This bike also costs. It's about $18,000 and it's $500 a month for upkeep on the bike, software upgrades – of which there promises to be a lot – tech and marketing support. It isn't a lease; you own the bike. But you lose the link to home office (an actual link – this bike talks to home office via an internet link) if you fail to keep up your monthly payments.
You get more than just the fit bike for your $18,000. You get a Kinect-based motion capture system, a computer inside of which the software sits, the tablet, and even the platform and pedestal into which everything sits. And all the saddles and handlebars from program partners Fizik and Zipp. If you don't feel like whipping out your American Express for an $18,000 charge, there is financing available.
The Guru bike is not just a special tool right now, but it's got the capacity to be a lot more. For example, imagine a bike that inclines and declines based on a computer's input. Realizing that a Computrainer powers the resistance on the Guru bike, that gives a fitter a lot of options, most notably the possibility of programming in automatic resistance changes that attend an incline.
Is this bike worth it? Let me tell you what this bike has that's special, and what it has that isn't special. First, this bike is lightning fast in the time it takes to execute a fit. One of the keys to a great fit tool is the ability to shrink the time between positional changes. This fast response time between two sets of fit coordinates is key, and the better the fitter, the more he finds this functionality critical.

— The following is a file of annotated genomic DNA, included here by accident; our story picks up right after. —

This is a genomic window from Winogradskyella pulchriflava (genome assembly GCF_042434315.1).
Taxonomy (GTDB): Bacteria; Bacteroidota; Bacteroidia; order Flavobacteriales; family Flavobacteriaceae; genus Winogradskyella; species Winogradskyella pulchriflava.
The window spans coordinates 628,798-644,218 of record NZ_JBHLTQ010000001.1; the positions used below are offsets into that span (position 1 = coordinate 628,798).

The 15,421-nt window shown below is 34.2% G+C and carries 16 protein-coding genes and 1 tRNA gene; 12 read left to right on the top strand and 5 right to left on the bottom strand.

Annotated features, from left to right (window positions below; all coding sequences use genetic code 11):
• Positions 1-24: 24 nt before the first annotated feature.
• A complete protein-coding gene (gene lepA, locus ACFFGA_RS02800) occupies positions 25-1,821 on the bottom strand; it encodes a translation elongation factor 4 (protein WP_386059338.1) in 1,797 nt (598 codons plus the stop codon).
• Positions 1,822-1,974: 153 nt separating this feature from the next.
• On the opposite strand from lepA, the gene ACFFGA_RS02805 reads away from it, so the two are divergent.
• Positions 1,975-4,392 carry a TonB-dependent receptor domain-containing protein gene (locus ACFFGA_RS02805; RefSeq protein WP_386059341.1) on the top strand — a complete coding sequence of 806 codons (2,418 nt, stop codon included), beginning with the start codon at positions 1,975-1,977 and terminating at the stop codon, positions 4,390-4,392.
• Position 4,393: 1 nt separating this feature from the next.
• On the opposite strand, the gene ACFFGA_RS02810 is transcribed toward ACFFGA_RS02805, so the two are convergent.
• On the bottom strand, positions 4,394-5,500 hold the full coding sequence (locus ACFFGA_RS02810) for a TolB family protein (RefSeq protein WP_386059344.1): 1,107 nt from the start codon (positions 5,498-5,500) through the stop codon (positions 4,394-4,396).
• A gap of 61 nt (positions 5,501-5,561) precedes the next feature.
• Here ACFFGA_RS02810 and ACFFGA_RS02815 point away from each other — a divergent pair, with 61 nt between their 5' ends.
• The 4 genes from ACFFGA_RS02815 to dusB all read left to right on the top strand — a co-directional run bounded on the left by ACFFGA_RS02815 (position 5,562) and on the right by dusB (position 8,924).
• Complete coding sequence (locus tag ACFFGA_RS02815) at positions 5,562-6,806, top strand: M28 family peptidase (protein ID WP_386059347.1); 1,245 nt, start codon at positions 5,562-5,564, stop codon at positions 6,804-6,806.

What is not special is the complete bike solution output, in other words, the ability to say, “Based on the fit coordinates established during the fit session, you'll fit perfectly on a [fill in the blank].” Don't misunderstand. This is impressive. But it's not special. This is now the state of the art, but everybody – Retul, Shimano, Trek, F.I.S.T. – we all offer something pretty much like that. The Devil is in the details. What I'm going to do one of these days is a “road test” of these systems, and that road test is: Here's handlebar x and y, what are the bikes the system recommends? Let's see how closely each of these fit systems nails it. But I digress...